missing chunk in pg_toast...

This indicates that the restore wasn't right. As a quick fix, we tried the recipe from http://postgresql.nabble.com/select-table-indicate-missing-chunk-number-0-for-toast-value-96635-in-pg-toast-2619-td5682176.html

mydb=# vacuum analyze mytable; -- trigger the error to see the problem toast
ERROR:  missing chunk number 0 for toast value 13044178 in pg_toast_2619
mydb=# reindex table pg_toast.pg_toast_2619;
REINDEX

This could sometimes get the table back in a working state, but it would also sometimes not have that effect. After that we poked at it some more, and thought we found it's just pg_statistic which is disposable:

mydb=# reindex table pg_statistic;
ERROR:  could not create unique index "pg_statistic_relid_att_inh_index"
DETAIL:  Key (starelid, staattnum, stainherit)=(884792, 34, f) is duplicated.
mydb=# delete from pg_statistic;
DELETE 188540
mydb=# reindex table pg_statistic;
REINDEX
mydb=# vacuum analyze mytable;
VACUUM

right sibling's left-link doesn't match

CREATE TABLE "myschema"."mytable" ( ... )
ERROR: right sibling's left-link doesn't match: block 27 links to 21379 instead of expected 21393 in index "pg_depend_reference_index"

We tried to quickly bypass this by doing:

mydb=# set zero_damaged_pages=on;
SET
mydb=# reindex table pg_depend;
REINDEX
mydb=# set zero_damaged_pages=off;
SET

could not read block in file ...

2015-05-12 13:32:53 UTC ERROR:  could not read block 76408 in file "pg_tblspc/4606764/PG_9.1_201105231/117264/4614269": read only 0 of 8192 bytes

This was obviously a bummer. We couldn't quickly hack our way around this:

mydb=# select cl.relfilenode, nsp.nspname as schema_name, cl.relname, cl.relkind from pg_class cl join pg_namespace nsp on cl.relnamespace = nsp.oid where relfilenode = 4614269;
 relfilenode | schema_name | relname | relkind
-------------+-------------+---------+---------
     4614269 | myschema    | mytable | r
(1 row)

mydb=# select pg_relation_filepath('myschema.mytable');
               pg_relation_filepath
---------------------------------------------------
 pg_tblspc/4606764/PG_9.1_201105231/117264/4614269
(1 row)

% sudo ls -lah /var/lib/postgresql/9.1/main/pg_tblspc/4606764/PG_9.1_201105231/117264/4614269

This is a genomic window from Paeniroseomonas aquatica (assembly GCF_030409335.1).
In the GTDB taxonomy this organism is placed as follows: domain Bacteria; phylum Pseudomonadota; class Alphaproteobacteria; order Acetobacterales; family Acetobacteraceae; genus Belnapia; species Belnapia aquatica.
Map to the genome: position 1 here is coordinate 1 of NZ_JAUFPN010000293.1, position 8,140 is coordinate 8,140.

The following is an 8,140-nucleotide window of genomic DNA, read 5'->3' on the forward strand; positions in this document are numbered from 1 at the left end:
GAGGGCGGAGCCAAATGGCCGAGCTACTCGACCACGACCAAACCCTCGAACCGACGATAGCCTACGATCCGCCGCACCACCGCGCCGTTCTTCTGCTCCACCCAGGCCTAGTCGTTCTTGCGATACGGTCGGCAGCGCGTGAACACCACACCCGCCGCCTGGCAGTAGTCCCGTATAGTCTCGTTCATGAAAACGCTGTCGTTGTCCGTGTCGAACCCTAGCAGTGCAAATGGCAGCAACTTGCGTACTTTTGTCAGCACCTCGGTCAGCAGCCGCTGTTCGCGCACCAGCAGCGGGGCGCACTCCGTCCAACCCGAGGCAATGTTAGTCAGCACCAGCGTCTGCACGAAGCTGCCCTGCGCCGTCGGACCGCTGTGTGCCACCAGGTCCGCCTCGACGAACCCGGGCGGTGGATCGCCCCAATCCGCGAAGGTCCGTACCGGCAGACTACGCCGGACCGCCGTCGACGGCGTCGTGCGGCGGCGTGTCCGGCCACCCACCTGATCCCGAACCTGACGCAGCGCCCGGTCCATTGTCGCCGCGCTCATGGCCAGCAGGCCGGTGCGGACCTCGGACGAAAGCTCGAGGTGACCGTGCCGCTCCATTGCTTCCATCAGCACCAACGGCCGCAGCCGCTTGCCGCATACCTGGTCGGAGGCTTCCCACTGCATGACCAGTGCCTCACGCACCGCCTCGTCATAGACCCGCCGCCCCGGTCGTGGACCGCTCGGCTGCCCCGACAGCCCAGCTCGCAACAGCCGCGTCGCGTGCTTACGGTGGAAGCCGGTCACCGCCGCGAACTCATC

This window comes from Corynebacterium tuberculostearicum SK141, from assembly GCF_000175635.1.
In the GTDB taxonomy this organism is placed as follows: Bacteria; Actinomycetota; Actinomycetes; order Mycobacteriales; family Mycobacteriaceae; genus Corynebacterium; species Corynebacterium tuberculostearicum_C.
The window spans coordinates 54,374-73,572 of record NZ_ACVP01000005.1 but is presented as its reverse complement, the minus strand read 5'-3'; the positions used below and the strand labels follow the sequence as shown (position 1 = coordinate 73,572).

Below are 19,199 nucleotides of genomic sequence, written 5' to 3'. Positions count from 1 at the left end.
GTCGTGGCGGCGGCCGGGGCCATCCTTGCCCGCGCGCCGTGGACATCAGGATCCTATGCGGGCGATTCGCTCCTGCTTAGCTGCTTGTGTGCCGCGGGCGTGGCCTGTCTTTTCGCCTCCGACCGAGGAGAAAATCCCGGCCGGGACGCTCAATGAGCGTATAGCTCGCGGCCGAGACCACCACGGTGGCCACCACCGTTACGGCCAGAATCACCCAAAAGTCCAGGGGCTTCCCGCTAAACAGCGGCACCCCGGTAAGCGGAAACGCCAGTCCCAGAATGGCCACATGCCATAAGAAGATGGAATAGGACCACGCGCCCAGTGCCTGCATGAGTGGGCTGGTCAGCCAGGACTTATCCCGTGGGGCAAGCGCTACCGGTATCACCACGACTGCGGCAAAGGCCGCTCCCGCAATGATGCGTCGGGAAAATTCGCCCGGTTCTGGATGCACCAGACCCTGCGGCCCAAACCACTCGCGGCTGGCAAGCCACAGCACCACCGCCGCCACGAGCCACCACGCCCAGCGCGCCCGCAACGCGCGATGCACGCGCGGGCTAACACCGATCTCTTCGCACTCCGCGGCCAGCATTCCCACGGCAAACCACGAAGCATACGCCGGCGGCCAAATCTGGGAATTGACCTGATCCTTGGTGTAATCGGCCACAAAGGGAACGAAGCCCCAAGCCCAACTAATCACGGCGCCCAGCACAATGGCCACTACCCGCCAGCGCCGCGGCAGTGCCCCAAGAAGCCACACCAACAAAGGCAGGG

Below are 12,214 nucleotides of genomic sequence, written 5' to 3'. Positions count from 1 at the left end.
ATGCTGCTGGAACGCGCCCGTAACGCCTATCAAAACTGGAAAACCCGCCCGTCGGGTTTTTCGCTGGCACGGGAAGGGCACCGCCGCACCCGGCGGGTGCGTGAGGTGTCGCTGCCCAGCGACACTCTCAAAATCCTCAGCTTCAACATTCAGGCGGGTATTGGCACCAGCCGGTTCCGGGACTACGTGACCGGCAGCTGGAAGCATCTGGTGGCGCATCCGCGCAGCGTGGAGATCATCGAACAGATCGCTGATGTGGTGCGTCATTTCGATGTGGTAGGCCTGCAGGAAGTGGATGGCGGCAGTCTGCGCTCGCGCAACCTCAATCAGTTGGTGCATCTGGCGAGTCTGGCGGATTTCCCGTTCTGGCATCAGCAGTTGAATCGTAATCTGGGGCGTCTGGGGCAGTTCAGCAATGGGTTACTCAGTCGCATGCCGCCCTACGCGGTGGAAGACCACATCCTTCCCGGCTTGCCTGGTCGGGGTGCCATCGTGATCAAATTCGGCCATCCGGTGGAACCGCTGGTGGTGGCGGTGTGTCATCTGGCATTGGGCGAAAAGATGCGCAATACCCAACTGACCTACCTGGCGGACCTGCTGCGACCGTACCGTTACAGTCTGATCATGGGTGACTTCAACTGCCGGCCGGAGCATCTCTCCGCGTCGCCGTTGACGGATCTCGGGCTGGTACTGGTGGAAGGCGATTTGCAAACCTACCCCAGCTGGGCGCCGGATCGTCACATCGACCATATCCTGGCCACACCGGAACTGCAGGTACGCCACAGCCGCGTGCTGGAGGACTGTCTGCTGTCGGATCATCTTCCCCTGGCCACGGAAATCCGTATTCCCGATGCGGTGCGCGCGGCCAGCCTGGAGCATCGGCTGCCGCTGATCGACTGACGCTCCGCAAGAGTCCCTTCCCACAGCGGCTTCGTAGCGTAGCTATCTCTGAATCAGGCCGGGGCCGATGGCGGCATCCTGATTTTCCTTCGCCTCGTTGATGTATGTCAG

-rw------- 1 postgres postgres 597M May 11 19:22 /var/lib/postgresql/9.1/main/pg_tblspc/4606764/PG_9.1_201105231/117264/4614269

That was a good indicator that too much data was getting "lost".

duplicate key value violates unique constraint "pg_type_typname_nsp_index"

This was another indicator that the restore was broken:

CREATE TABLE "myschema"."mytable" ( ... )
ERROR: duplicate key value violates unique constraint "pg_type_typname_nsp_index" DETAIL: Key (typname, typnamespace)=(mytable_mycolumn_seq, 3780903) already exists.

The quick hack for this was to move the sequence position:

SELECT setval('mytable_id_seq', (SELECT MAX(id) FROM mytable));
  • 1
    I really dislike how Pg emits FATAL and WARNING messages during recovery that are normal and should not concern a user. It's really annoying. You missed the most common error on restore, though, which is a looping message saying it can't find the next WAL segment required, because the user restored the DB but not the required WAL. – Craig Ringer Nov 2 '15 at 2:12
  • 1
    @CraigRinger oh, obviously, but that seemed to me that it had been answered in the base documentation and questions such as dba.stackexchange.com/questions/80250/… In our case, the catch was that it looked like we did everything by the book, yet it was still broken. – Josip Rodin Nov 2 '15 at 7:56
  • I'm trying to recover a file based backup, and when deleting pg_statistic I'm getting: ERROR: could not access status of transaction 761722869 and DETAIL: Could not open file "pg_subtrans/2D66": No such file or directory. – isaaclw Jan 27 '16 at 21:21
  • @isaaclw you should post this in a separate question, with details – Josip Rodin Jan 28 '16 at 10:10